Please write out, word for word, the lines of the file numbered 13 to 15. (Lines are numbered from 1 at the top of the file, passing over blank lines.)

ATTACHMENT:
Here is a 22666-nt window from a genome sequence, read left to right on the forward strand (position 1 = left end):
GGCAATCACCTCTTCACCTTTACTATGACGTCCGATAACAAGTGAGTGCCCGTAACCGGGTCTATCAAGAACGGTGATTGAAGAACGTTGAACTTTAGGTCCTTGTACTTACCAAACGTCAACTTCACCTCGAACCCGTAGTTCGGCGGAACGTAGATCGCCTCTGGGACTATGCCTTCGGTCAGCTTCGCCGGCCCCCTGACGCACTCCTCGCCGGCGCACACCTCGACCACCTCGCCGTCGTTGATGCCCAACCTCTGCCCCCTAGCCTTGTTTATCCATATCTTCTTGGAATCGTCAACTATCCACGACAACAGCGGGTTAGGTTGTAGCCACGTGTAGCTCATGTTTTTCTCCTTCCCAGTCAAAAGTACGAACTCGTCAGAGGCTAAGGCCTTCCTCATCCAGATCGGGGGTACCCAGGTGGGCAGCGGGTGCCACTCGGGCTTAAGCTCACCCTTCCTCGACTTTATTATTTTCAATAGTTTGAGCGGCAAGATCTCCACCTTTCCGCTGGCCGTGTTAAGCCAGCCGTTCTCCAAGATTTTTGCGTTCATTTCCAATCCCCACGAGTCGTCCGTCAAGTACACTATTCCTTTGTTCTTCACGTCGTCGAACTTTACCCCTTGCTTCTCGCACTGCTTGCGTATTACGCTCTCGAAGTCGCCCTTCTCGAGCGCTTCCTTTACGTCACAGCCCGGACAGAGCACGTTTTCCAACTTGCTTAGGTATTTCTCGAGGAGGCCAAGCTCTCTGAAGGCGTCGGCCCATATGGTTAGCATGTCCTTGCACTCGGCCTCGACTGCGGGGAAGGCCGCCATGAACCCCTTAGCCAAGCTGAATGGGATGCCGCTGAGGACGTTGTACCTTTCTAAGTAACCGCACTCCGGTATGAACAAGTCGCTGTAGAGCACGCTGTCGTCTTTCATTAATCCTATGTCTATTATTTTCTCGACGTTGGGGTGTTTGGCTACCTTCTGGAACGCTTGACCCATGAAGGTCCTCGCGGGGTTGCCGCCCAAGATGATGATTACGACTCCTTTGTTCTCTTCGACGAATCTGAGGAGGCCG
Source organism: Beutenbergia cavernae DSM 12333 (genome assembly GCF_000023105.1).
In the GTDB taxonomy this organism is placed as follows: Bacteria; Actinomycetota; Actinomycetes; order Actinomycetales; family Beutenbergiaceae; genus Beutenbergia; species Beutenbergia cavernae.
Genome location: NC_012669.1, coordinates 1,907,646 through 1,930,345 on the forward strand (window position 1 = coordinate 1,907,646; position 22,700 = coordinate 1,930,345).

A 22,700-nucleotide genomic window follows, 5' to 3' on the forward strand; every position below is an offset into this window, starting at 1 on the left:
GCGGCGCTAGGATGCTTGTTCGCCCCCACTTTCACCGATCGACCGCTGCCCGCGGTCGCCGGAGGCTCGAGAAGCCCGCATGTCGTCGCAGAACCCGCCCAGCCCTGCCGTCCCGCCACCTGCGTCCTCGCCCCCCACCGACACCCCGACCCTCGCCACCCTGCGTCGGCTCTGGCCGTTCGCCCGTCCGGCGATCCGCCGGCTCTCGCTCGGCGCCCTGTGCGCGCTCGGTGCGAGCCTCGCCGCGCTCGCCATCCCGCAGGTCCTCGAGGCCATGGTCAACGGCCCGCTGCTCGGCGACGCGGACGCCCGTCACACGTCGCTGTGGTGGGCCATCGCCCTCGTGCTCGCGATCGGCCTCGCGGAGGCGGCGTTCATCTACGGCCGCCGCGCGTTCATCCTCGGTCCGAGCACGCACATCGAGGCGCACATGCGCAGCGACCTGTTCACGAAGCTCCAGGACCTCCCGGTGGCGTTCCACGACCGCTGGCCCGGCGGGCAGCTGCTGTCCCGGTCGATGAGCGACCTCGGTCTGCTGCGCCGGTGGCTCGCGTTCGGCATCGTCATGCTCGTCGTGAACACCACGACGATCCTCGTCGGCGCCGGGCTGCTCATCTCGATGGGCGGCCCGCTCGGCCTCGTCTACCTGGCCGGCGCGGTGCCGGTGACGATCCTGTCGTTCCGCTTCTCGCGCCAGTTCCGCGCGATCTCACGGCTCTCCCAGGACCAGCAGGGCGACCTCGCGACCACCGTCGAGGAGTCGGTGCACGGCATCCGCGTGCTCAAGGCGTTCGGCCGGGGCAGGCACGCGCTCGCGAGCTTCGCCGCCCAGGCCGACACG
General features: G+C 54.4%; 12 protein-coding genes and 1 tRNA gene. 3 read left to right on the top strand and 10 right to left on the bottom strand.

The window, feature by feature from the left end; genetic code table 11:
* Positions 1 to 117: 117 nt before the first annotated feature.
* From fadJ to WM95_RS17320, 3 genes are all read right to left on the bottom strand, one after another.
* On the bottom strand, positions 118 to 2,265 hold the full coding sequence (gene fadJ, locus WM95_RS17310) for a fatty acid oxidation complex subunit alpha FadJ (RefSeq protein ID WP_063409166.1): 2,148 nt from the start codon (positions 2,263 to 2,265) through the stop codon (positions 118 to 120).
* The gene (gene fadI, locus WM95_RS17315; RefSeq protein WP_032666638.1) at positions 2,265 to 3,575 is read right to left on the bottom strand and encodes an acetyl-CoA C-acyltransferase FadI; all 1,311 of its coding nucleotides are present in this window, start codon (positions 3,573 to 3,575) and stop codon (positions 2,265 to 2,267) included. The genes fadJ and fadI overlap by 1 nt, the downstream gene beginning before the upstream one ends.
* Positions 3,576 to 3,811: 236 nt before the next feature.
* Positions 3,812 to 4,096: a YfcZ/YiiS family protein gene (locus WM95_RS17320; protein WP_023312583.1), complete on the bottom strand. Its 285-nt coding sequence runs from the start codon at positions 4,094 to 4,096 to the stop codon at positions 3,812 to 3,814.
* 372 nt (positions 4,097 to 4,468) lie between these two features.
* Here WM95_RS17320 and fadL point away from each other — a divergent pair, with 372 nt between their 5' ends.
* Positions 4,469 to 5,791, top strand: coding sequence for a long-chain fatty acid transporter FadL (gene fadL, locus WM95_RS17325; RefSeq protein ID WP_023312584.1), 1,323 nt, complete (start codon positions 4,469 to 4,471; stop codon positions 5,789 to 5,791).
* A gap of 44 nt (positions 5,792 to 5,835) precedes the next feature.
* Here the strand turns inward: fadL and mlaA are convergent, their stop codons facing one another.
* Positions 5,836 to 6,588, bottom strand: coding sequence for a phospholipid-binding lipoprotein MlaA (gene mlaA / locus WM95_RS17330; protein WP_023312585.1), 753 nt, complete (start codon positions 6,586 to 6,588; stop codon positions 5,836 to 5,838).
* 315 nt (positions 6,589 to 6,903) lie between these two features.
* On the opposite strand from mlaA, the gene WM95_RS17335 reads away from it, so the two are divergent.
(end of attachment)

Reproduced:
* The gene (gene fadI, locus WM95_RS17315; RefSeq protein WP_032666638.1) at positions 2,265 to 3,575 is read right to left on the bottom strand and encodes an acetyl-CoA C-acyltransferase FadI; all 1,311 of its coding nucleotides are present in this window, start codon (positions 3,573 to 3,575) and stop codon (positions 2,265 to 2,267) included. The genes fadJ and fadI overlap by 1 nt, the downstream gene beginning before the upstream one ends.
* Positions 3,576 to 3,811: 236 nt before the next feature.
* Positions 3,812 to 4,096: a YfcZ/YiiS family protein gene (locus WM95_RS17320; protein WP_023312583.1), complete on the bottom strand. Its 285-nt coding sequence runs from the start codon at positions 4,094 to 4,096 to the stop codon at positions 3,812 to 3,814.